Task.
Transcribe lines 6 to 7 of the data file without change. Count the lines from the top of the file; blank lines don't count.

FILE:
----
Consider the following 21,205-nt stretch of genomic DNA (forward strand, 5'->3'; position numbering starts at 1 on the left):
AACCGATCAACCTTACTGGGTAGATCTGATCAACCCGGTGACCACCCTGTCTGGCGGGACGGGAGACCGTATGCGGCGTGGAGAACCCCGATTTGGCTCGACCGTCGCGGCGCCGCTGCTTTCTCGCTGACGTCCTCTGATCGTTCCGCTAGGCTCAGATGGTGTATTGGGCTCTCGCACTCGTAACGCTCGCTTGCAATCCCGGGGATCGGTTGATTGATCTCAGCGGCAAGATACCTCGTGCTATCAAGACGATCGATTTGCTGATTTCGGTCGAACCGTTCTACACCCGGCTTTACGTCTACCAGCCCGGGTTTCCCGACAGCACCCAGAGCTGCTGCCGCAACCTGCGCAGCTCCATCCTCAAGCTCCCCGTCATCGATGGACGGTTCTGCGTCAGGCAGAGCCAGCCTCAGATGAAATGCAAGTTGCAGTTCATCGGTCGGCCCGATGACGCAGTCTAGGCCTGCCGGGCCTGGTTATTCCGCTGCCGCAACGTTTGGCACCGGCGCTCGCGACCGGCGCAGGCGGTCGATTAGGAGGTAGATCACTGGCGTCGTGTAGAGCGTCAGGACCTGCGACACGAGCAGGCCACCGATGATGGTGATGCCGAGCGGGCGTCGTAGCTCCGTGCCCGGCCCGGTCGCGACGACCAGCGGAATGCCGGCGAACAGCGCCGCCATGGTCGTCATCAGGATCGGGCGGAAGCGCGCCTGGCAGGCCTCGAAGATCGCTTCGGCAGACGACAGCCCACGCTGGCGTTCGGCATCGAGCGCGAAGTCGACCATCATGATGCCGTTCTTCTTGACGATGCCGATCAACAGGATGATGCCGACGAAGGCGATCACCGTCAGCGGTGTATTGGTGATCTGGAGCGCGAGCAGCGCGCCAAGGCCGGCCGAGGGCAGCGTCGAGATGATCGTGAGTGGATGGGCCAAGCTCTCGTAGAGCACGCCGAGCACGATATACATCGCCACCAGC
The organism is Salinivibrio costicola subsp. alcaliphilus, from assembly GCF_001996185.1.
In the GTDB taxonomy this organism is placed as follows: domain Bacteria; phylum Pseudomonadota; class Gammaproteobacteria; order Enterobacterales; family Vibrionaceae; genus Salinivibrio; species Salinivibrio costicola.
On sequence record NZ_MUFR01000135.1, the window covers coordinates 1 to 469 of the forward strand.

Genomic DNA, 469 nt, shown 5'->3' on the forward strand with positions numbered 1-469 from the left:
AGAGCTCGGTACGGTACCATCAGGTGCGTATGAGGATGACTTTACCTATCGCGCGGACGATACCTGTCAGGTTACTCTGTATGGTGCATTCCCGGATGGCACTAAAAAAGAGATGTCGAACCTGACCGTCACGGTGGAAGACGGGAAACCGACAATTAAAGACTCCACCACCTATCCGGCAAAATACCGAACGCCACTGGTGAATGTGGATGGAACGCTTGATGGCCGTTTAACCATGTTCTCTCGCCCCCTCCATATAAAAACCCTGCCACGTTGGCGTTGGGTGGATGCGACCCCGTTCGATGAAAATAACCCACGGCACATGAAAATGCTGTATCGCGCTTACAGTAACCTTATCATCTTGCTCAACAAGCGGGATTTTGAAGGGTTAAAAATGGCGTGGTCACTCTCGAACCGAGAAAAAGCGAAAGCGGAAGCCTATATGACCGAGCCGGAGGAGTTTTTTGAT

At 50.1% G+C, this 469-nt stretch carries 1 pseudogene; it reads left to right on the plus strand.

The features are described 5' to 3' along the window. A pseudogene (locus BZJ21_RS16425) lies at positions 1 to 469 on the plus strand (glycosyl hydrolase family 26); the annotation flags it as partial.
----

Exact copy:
Genomic DNA, 469 nt, shown 5'->3' on the forward strand with positions numbered 1-469 from the left:
AGAGCTCGGTACGGTACCATCAGGTGCGTATGAGGATGACTTTACCTATCGCGCGGACGATACCTGTCAGGTTACTCTGTATGGTGCATTCCCGGATGGCACTAAAAAAGAGATGTCGAACCTGACCGTCACGGTGGAAGACGGGAAACCGACAATTAAAGACTCCACCACCTATCCGGCAAAATACCGAACGCCACTGGTGAATGTGGATGGAACGCTTGATGGCCGTTTAACCATGTTCTCTCGCCCCCTCCATATAAAAACCCTGCCACGTTGGCGTTGGGTGGATGCGACCCCGTTCGATGAAAATAACCCACGGCACATGAAAATGCTGTATCGCGCTTACAGTAACCTTATCATCTTGCTCAACAAGCGGGATTTTGAAGGGTTAAAAATGGCGTGGTCACTCTCGAACCGAGAAAAAGCGAAAGCGGAAGCCTATATGACCGAGCCGGAGGAGTTTTTTGAT